Tuesday, April 15, 2014

Such a wondrous ministry

Tonight was the monthly meeting of the Middlesex Area Cluster Ministry's Council. We had a presentation Marc-Yves Regis 1 about his remarkable ministry of holding a camp for 150 kids in Haiti and the Dominican Republic each summer for five summers. He is mostly funded by Episcopal churches but would accept money from anyone! Check out www.camphispaniola.org and marc@camphispaniola.org.  Marc was born and raised in Haiti but came to the US as an adolescent and is a professional photographer.

But what I really want to ponder is these three little rural churches--Emmanuel, St. James and St. Andrew's.

I'm trying to remember how long I've been their interim missioner, but, if you've read much of this blog you know I am awash in linear time. Maybe three years? Let's let it be that.

And I am an interim, which means there are time limits on my time with them. And I am, after all, 67 on Maundy Thursday and though I think I have all my faculties, that's just what I think....

So, in June we're going to begin the process that leads to 'what comes next'...like when there is a part-time missioner and not an 'interim'.

These three churches are so different, but one way they're not different is that they are all wondrous and remarkable centers of spirituality and faith. Each of them in a different way.

Emmanuel is, perhaps, the most 'traditional' Episcopal Church of the three. Highly educated, mostly affluent, lawyers and doctors and IT folks and  judges and such. But with a boat load of children...a youngish group on the whole. And profoundly committed to their community.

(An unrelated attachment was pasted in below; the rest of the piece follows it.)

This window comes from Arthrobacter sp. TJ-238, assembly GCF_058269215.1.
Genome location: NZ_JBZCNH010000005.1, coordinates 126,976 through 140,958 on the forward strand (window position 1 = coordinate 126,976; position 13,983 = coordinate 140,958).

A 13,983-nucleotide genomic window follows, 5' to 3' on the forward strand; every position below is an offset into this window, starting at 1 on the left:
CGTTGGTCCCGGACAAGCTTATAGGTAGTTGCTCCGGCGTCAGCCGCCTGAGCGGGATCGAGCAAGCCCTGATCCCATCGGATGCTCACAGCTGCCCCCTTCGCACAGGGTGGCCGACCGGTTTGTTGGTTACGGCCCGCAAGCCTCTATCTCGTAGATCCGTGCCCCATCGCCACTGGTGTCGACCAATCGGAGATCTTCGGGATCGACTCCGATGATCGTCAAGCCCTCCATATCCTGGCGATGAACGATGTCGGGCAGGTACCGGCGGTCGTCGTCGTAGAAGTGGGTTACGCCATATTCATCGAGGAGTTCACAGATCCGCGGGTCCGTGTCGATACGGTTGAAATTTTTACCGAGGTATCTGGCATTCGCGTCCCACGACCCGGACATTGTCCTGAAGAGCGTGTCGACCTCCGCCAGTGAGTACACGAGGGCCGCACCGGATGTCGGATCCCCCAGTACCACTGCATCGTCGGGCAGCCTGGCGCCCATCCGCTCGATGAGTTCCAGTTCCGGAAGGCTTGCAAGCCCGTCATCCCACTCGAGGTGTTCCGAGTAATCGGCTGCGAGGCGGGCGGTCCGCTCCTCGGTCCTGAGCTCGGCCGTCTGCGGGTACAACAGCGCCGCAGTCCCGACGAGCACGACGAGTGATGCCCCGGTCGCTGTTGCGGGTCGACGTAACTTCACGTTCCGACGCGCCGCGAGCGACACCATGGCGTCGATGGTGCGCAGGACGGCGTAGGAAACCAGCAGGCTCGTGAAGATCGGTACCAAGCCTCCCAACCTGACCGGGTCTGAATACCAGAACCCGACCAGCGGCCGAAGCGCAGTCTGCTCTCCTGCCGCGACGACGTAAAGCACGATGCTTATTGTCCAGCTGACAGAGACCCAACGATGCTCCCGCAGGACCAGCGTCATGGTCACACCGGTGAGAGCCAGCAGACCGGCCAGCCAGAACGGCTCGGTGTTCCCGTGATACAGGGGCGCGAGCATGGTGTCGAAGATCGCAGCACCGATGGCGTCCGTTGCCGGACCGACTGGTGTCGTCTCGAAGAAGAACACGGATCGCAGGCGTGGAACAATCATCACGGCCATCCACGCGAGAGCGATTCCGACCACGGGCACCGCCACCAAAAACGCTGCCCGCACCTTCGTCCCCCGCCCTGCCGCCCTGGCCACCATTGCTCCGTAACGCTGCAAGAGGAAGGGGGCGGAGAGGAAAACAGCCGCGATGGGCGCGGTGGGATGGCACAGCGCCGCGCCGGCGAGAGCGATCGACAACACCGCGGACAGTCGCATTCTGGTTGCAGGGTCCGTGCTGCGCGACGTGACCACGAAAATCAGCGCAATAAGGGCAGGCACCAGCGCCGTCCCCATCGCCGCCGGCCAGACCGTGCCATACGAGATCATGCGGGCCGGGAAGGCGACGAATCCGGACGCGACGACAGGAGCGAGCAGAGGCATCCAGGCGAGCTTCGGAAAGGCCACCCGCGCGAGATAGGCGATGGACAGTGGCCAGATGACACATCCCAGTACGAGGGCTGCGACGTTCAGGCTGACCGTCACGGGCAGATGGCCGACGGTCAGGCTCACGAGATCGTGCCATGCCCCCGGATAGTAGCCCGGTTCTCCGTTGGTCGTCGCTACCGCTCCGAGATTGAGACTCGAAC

St. James is a middle class, hard working bundle of contradictions. Everyone has an opinion about everything and the interchanges are heart-felt, perilous and full of life. They do stuff you can't imagine they could do.

St. Andrew's is like a 'family' in the best sense. And they are, many of them, tied by blood in complicated ways. They don't recognize or imagine how wondrous they are. They feel like they are shrinking and fading away. Yet this year they have a 250th anniversary celebration that churches 10 times their size couldn't have pulled off.

It is so amazing to me to be with these astonishing people and serve them and love them.

It is time to look to the future. It is time to dream dreams and ponder possibilities. I look forward to that journey with them.

And I am so thankful to God that I was led to this place in this time to be with these astonishing people.

I only wish that they could see themselves as I see them--starlight and ashes, powerful. and limited, full of Promise, full of Wonder, full of Possibility....

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some ponderings by an aging white man who is an Episcopal priest in Connecticut. Now retired but still working and still wondering what it all means...all of it.